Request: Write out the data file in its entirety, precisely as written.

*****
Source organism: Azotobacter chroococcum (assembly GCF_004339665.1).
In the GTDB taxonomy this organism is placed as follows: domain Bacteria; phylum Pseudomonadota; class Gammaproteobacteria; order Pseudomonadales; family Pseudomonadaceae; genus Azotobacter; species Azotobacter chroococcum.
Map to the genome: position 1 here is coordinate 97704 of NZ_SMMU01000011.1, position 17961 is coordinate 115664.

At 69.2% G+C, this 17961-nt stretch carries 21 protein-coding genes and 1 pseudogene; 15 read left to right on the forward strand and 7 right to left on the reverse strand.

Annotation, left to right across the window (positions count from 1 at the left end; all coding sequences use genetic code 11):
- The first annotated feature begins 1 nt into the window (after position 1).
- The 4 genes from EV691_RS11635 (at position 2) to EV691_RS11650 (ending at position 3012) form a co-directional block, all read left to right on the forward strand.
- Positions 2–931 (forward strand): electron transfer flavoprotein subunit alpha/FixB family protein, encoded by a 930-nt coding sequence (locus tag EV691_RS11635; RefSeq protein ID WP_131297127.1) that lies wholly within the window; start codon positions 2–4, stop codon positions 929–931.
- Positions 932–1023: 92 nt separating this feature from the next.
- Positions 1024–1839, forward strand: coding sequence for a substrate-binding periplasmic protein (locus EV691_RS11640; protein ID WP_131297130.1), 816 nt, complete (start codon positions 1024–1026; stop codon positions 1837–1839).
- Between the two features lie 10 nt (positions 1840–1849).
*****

Source organism: Azotobacter chroococcum (assembly GCF_004339665.1).
In the GTDB taxonomy this organism is placed as follows: domain Bacteria; phylum Pseudomonadota; class Gammaproteobacteria; order Pseudomonadales; family Pseudomonadaceae; genus Azotobacter; species Azotobacter chroococcum.
Map to the genome: position 1 here is coordinate 97704 of NZ_SMMU01000011.1, position 17961 is coordinate 115664.

At 69.2% G+C, this 17961-nt stretch carries 21 protein-coding genes and 1 pseudogene; 15 read left to right on the forward strand and 7 right to left on the reverse strand.

Annotation, left to right across the window (positions count from 1 at the left end; all coding sequences use genetic code 11):
- The first annotated feature begins 1 nt into the window (after position 1).
- The 4 genes from EV691_RS11635 (at position 2) to EV691_RS11650 (ending at position 3012) form a co-directional block, all read left to right on the forward strand.
- Positions 2–931 (forward strand): electron transfer flavoprotein subunit alpha/FixB family protein, encoded by a 930-nt coding sequence (locus tag EV691_RS11635; RefSeq protein ID WP_131297127.1) that lies wholly within the window; start codon positions 2–4, stop codon positions 929–931.
- Positions 932–1023: 92 nt separating this feature from the next.
- Positions 1024–1839, forward strand: coding sequence for a substrate-binding periplasmic protein (locus EV691_RS11640; protein ID WP_131297130.1), 816 nt, complete (start codon positions 1024–1026; stop codon positions 1837–1839).
- Between the two features lie 10 nt (positions 1840–1849).